Our Artists

August Macke

The German painter August Macke broke away from academic formalism to explore more innovative currents. He was initially attracted by impressionism, then fauvism, but he finally achieved a mature painting style when he joined the expressionists.


From academicism to impressionism

Born in Meschede on 3 January 1887, August Macke entered the Düsseldorf Academy of Fine Arts in 1904. His attraction for innovative subjects soon led him to follow evening classes at the School of Decorative Arts, and he left the Academy in 1906.
He then decided to travel to improve his knowledge of art; he visited Italy, Holland, Belgium and London, finally discovering impressionism in Paris in
1907. This discovery changed his approach to painting.
On his return to Bonn, he decided to work out of doors. Influenced by impressionist painting, and by Seurat, Cézanne and Matisse, he produced his oil sketch: Arbre dans un champ de blé. (Tree in a wheat field)

1909-1911: a fertile creative period

After his military service, Macke married Elizabeth Gerhardt. During their honeymoon trip to Paris he painted his famous Autoportrait au chapeau (Self-portrait in a hat).
Thus began a particularly fruitful period. On his return to Tegernsee, Macke took advantage of the peaceful environment to produce over two hundred impressionist-inspired paintings
Macke’s work took a new turn in late 1909. Under Cézanne’s influence, he painted two portraits of his wife: Femme de l’artiste au chapeau and Portrait aux pommes. (The artist’s wife in a hat and Portrait with apples). A strong Fauvist influence can also be seen in these paintings: the colour is heightened and the drawing simplified. Colour played an increasingly important part in the artist’s work. In 1907 he said: “I have now placed my entire salvation in the search for pure colour”.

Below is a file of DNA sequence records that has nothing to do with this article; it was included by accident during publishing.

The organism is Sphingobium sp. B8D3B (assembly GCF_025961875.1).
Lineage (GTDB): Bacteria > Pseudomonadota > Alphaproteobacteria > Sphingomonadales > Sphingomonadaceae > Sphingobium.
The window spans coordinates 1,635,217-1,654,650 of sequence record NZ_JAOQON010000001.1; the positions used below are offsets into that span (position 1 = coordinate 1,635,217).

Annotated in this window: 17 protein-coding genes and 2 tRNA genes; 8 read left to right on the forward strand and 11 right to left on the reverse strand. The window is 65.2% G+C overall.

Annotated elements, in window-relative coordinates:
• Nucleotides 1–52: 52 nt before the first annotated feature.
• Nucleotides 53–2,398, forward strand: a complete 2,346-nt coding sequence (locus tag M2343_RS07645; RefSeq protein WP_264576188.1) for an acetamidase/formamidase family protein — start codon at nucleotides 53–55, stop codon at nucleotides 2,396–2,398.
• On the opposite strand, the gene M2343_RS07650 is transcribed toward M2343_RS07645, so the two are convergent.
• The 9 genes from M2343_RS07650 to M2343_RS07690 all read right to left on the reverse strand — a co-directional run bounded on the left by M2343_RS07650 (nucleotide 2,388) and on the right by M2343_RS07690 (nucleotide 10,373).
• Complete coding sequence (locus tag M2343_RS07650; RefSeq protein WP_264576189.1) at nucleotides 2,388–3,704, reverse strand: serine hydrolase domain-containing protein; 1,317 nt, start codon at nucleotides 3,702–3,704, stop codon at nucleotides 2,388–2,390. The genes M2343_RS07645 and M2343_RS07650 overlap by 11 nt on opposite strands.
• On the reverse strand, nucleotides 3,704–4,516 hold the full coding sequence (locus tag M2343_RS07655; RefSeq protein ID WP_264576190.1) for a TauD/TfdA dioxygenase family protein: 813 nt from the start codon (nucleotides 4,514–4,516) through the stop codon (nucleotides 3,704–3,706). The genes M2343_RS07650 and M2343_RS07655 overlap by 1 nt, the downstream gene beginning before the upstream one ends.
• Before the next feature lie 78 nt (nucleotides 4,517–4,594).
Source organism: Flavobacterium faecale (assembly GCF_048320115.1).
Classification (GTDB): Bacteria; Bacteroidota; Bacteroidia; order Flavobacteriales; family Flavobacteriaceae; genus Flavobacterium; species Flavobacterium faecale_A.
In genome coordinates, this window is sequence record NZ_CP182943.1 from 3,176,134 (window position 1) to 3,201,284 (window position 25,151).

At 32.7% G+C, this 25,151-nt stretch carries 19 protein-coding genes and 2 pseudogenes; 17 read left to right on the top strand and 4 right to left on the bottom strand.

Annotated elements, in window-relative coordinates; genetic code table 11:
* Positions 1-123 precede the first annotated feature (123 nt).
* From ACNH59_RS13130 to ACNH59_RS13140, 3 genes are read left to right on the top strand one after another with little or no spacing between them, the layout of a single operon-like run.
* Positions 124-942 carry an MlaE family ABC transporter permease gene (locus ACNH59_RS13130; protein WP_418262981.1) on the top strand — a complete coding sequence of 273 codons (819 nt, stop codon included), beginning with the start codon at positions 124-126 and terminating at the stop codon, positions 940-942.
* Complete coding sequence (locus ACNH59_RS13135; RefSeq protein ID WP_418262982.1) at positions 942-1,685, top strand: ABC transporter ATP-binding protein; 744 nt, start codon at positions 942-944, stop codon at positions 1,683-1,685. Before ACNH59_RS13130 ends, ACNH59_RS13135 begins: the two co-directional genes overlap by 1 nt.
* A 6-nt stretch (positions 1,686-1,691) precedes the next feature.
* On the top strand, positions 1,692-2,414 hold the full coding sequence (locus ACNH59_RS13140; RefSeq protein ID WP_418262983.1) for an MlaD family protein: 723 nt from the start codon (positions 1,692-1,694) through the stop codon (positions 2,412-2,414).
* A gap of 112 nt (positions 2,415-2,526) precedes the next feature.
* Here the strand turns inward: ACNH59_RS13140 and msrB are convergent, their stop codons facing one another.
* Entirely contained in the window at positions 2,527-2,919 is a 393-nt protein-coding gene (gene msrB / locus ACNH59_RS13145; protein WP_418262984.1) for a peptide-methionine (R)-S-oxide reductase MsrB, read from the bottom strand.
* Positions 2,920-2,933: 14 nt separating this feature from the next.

Macke and the “Blaue Reiter” (Blue Horseman)

With fauvism tending to lose momentum in the early 20th Century, Macke gradually moved towards expressionism, which was an extension of fauvism.  Around this current, and as a reaction against academicism, Macke and a group of artists that included Kandinsky, Marc and Jawlensky founded le Cavalier Bleu (The Blue Horseman). Macke played an active part in drawing up the Blue Horseman almanac, but was very disappointed with the exhibition that took place in Munich in February 1912. He broke off relations with the members of this innovative movement, and even caricatured them in 1913 in a pictorial satire, Caricature du Cavalier Bleu. (Caricature of the Blue Horseman).

1913-1914: a mature painting style

In 1913 Macke moved to Switzerland where he enjoyed another very fruitful period focusing on the patterns of nature and man. During a particularly rewarding stay in Tunisia, he completed a series of watercolours, including Kairouan (1914), which show a clear change in style. Macke was called up in August and died on the battlefield in Champagne on 26 September 1914; his last painting was titled Der Abschied… (Farewell)


Arbre dans un champ de blé, (Tree in a wheat field) 1907
Autoportrait au chapeau, (Self-portrait with a hat) 1909
Portrait de l'artiste au chapeau, (Portrait of the artist with a hat) 1909
Paysage du Tegernsee, (Tegernsee landscape) 1910
Composition de couleurs, (Colour composition) 1912
Paysage des environs de Hammamet, (Countryside around Hammamet) 1914
Kairouan, 1914

August Macke 's products at Nouvelles Images

> Prints and posters

Prints and posters Kairouan I Prints and posters View on an Alley

Nationality(ies) : German
Born on : 03/01/1887
Died on : 26/09/1914
Profile : Painter
Artistic current(s) : Expressionism, Impressionism , Fauvism
Theme(s) covered : Love - friendship, Art of living, Fine Art, Still life, Landscapes - Nature, Portraits - Characters, Travel